Timeline of Davis’ registration

County records show that Davis first attempted to register to vote in January 2023 as part of her driver’s license application. Her registration was canceled on May 30, possibly due to the fact she registered her address to a P.O. Box, according to the Board of Registrars. 

She remained unregistered until Aug. 25, when she amended her application with  new information.

On Aug. 25, she input another address on her voter registration request: 1305 Barnard Street, #2027, according to the registrars’ office. That address is the Mailbox Cafe, which is a post office and where she lists her P.O. Box. 

According to German, even when the registrars’ office receives information that is missing or incorrect, they still have to put the information in their voter files. But the registration is not considered active until all issues are addressed.

The Mailbox Cafe on Barnard Street is also where Davis listed her campaign address. Ahead of the election, she refused to disclose to The Current where she actually lived, citing potential safety fears.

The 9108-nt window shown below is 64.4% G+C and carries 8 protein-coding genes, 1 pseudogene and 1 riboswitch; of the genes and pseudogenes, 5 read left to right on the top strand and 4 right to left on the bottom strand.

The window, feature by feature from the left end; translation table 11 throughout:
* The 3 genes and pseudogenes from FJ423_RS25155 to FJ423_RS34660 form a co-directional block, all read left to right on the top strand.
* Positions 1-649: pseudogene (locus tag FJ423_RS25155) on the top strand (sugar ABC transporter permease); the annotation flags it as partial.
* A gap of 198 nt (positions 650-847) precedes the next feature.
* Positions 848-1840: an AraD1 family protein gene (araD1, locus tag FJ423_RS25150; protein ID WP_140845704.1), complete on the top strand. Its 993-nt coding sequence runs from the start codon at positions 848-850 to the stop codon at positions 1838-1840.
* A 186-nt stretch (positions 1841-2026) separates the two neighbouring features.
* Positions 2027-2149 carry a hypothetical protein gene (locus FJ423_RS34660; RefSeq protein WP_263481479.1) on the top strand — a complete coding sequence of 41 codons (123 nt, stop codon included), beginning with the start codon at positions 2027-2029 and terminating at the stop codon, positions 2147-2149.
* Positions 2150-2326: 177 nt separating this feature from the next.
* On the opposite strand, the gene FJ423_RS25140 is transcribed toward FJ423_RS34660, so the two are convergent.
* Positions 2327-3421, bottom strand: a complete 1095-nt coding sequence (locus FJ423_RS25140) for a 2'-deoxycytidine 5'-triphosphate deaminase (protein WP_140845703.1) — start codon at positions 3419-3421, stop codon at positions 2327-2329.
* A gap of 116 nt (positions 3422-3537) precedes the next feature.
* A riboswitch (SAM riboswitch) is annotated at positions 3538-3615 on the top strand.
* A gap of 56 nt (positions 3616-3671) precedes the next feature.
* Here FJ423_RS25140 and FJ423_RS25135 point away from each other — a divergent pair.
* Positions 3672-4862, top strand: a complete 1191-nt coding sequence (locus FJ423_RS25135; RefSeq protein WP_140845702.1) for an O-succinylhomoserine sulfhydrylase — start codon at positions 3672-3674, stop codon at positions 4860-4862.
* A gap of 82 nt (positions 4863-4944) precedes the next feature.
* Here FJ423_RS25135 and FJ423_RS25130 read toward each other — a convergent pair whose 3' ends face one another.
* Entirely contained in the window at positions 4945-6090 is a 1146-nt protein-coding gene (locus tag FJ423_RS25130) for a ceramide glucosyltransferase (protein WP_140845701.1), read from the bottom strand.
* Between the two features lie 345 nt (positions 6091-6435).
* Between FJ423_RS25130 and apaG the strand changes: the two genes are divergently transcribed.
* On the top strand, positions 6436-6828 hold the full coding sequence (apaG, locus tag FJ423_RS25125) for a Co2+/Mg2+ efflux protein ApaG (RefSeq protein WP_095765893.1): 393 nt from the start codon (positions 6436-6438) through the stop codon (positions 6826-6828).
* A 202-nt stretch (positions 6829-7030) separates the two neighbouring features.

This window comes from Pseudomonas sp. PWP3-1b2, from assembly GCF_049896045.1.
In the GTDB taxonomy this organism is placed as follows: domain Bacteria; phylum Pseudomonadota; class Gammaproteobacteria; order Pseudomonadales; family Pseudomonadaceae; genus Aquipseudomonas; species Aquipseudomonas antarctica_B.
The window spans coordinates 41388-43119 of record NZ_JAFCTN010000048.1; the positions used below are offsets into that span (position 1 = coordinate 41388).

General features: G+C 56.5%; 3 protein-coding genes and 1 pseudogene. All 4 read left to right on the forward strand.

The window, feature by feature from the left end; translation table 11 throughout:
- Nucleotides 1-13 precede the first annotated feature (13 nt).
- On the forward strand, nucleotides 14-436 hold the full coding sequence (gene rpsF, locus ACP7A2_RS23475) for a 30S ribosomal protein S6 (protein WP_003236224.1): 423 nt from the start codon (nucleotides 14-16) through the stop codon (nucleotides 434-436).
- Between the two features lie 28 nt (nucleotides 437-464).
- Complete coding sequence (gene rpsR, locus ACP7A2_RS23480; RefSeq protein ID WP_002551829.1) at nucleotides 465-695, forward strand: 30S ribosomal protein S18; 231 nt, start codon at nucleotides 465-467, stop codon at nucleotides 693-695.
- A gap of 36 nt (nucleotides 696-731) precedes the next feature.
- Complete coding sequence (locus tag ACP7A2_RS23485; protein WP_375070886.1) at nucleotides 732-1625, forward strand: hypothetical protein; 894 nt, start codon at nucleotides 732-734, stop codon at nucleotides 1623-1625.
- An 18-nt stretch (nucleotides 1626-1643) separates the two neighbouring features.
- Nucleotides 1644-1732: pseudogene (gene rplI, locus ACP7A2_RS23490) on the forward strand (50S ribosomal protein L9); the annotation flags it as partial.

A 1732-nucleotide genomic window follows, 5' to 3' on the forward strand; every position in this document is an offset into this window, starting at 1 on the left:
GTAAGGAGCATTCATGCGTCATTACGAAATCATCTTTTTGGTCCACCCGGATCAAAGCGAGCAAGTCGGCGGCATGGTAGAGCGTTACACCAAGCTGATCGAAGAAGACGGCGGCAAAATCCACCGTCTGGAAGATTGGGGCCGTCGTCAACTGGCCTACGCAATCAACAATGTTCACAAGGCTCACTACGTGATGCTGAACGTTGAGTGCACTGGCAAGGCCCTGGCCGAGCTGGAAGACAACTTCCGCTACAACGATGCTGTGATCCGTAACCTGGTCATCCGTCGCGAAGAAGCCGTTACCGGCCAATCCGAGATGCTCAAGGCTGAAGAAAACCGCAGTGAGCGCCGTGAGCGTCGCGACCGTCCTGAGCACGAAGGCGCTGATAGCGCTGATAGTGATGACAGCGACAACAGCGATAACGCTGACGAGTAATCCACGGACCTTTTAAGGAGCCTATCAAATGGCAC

By Election Day, Davis’ registration showed as “active” but had a missing address on it. Her registration was listed at “1305 MISSING ADDRESS APT 2027, GEORGIA.” The registrars’ office did not have an answer as to why it showed as “active” on election day. 

Type of Story: News

Based on facts, either observed and verified firsthand by the reporter, or reported and verified from knowledgeable sources.

Jake Shore covers public safety and the courts system in Savannah and Coastal Georgia. He is also a Report for America corps member. Email him at Prior to joining The Current,...